Government should issue new, short-term licences of taxis in Hong Kong
There was an illuminating debate on RTHK’s Backchat programme on Monday, in connection with the proposed 18 per cent increase in taxi fares – frozen for the past three years.
Taxi drivers on average earn 20 per cent less than drivers of other vehicles and virtually no new taxi licences have been issued in Hong Kong (apart from Lantau taxis) since 1997. The Lantau licences attracted bids of over HK$5.6 million each.
There are 18,163 taxi licences in Hong Kong (compared with 520,000 private cars). In Singapore, with a population about 35 per cent less than Hong Kong’s, there are 28,000 licences.
On a proportionate basis, Hong Kong should have 36,000 licences.
Pressure is put on the government by the few taxi licence owners who have seen the value of their licences increase substantially in value over the years without a commensurate increase in drivers’ income or service for the public.
It is nonsense that Hongkongers have to pay much higher prices than would be the case if fares did not have to include the monopolistic cost of the high “value” of the licences.
The government has failed to take action over this inequity and the problem gets more serious every year.
As David Webb pointed out during Backchat, the government should issue as many licences as the market can bear, subject to an agreed taxi fare rate to be set periodically, also by the government.
Consideration should be given to the cancellation of existing licences, and new short-term annual licences should be issued to any qualified applicant on the basis of an agreed annual fee payable to the government.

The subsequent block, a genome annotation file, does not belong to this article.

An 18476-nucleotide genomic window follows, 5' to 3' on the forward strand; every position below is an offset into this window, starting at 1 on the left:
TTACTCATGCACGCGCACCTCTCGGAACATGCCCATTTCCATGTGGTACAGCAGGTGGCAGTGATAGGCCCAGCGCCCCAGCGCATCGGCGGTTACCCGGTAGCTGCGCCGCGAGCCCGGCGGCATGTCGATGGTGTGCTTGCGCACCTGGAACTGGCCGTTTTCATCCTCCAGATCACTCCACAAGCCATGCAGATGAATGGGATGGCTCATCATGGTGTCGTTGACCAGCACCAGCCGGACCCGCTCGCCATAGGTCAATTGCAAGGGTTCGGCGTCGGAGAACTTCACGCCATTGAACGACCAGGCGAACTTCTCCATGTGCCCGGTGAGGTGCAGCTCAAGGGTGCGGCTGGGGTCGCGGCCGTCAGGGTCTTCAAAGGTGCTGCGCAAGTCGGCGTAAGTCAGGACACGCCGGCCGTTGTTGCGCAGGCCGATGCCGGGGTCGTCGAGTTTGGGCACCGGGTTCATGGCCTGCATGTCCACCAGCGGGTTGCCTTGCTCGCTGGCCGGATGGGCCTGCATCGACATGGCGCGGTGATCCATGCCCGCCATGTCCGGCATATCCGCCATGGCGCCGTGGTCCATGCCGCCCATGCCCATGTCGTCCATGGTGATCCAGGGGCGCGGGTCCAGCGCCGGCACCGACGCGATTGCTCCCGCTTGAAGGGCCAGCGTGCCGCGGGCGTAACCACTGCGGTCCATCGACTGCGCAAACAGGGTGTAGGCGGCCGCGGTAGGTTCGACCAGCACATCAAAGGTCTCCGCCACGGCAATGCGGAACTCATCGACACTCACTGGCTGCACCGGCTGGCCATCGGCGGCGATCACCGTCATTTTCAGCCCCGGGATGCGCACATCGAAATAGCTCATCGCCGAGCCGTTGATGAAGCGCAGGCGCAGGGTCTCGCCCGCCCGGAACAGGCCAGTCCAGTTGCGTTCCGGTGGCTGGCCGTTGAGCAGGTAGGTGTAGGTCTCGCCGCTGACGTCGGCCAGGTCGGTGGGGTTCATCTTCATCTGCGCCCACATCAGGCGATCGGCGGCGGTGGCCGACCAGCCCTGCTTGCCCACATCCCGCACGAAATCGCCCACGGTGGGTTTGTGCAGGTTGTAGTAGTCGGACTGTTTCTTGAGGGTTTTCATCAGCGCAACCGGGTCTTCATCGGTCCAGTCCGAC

On the basis of a HK$150,000 annual fee, the government would collect HK$2.7 billion per year based on 18,000 licences (HK$5.4 billion on the basis of 36,000 licences). The annual charge would represent a daily cost equal to the HK$400 shift charge, that is, one third of the current cost. The government could then use this income as compensation for current taxi licence owners.
This compensation should be limited to HK$ 2 million per existing taxi licence, excluding the recently issued Lantau licences which would have to be separately considered.
This compensation would represent a considerable profit to the vast majority of owners, mainly speculators who bought well before 1997 and who have enjoyed a good annual income from the licences over the years.
Serious reform of the system is called for.
David Paterson, Mid-Levels